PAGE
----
What I have found to really help since rediscovering ADHD through this website is that a cognitive-behavioral approach, with the behavioral leading and inspiring the cognitive, is what works best for managing without going back on meds. (My psychologist only rarely uses them himself and so is in no rush to write me a referral to an M.D., but will do so if I feel I need meds.)

      I started with making designated bins and bags for keys and other things I lost a lot, checklists for multi-step tasks in which I often forgot steps, calendar and alarm use for meeting reminders, and a system of using stress toys as an alternative to yelling and screaming under acute stress and a record of how many acute freakouts I had with or without successful containment. I check in regularly with the psychologist to report how the techniques are working and ideas I have for other behavioral or cognitive interventions.

      A key cognitive intervention is to remind myself not to stop once it’s been a while since the last crisis (usually an RSD episode triggered by work setbacks), because ADHD is a risk factor for just about everything, and because my “time blindness” is especially strong with respect to the past. Anything that happened more than 2 months ago is water under the bridge for me. It has its perks, but I now realize it’s probably why my vision of the future tends to be crude and pessimistic, and I therefore tend to avoid abject failure more than pursue thriving. Without feeling happy memories from the past as relevant, I have trouble seeing opportunities in the future.

      If you have money for a book, Russell Barkley’s “Taking Charge of Adult ADHD” has helped me better understand why behavioral interventions work best for me (“point of performance”), and, through a concept of “time blindness” beyond nonpunctuality (which I mostly avoid with anxiety) that deals with working memory and the use of the past to predict the future, why it took figuring out that I had not grown out of or been misdiagnosed with ADHD to stick to treatment.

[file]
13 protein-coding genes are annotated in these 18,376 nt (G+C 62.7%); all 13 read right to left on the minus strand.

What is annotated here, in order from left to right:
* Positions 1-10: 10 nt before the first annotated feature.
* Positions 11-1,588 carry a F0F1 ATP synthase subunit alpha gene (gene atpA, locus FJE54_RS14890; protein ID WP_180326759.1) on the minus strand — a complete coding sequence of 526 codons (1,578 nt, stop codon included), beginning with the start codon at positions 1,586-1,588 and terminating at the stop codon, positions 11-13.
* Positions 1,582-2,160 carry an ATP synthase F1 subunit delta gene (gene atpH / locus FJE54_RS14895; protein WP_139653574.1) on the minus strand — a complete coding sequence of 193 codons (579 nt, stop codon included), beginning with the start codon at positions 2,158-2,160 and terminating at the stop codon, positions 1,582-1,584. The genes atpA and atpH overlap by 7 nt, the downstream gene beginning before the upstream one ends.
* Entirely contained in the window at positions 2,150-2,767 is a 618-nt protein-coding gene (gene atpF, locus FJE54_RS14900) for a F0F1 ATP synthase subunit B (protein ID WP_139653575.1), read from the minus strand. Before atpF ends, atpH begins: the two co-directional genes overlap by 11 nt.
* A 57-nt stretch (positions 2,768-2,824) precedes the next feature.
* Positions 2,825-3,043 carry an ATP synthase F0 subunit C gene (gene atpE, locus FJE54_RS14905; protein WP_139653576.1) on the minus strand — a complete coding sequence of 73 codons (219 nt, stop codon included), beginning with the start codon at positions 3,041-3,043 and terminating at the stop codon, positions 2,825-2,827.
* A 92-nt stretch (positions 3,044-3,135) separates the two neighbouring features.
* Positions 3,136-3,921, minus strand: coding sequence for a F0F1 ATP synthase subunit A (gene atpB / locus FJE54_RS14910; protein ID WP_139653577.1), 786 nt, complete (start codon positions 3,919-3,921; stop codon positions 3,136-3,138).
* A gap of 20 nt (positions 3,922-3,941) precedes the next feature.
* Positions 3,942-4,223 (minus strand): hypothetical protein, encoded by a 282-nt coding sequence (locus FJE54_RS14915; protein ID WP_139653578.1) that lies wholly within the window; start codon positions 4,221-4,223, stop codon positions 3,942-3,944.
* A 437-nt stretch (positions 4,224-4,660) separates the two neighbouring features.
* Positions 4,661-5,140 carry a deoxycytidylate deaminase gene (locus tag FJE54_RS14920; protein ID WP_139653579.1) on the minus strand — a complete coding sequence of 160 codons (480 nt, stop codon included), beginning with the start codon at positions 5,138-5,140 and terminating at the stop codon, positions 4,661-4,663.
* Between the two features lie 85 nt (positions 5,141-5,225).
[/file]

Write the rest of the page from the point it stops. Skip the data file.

So if you still go to a mental health professional regularly, talk to him or her about setting up a cognitive-behavioral approach to problem symptoms that led you to consider ADHD as a likely cause, with emphasis on “in the tough moment, point of performance” techniques. And make sure you sleep well too – that has a huge effect on my symptoms. Good luck!

    • #193583
      Phantom Librarian

      I’m in the exact same boat as you right now. I’m going to be getting a second opinon from an actual adhd specialist since the doc I saw specialize in something else- he was just the only one my insurance covered.

    • #193260
      Dr. Eric

      Just because you don’t meet the diagnostic threshold doesn’t mean that the advice and strategies discussed here won’t be helpful.

    • #193951

      I joined this forum about 10 minutes ago! I’m sorry to hear about your diagnostic experience. I am also waiting to hear further about diagnosis of autism / ADHD / both / neither and I’m a bit apprehensive about getting a “no” verdict. From the questionnaires I’ve filled in so far I could well meet the criteria for both, which could make it more difficult to diagnose either. Maybe this has happened in other people’s cases too.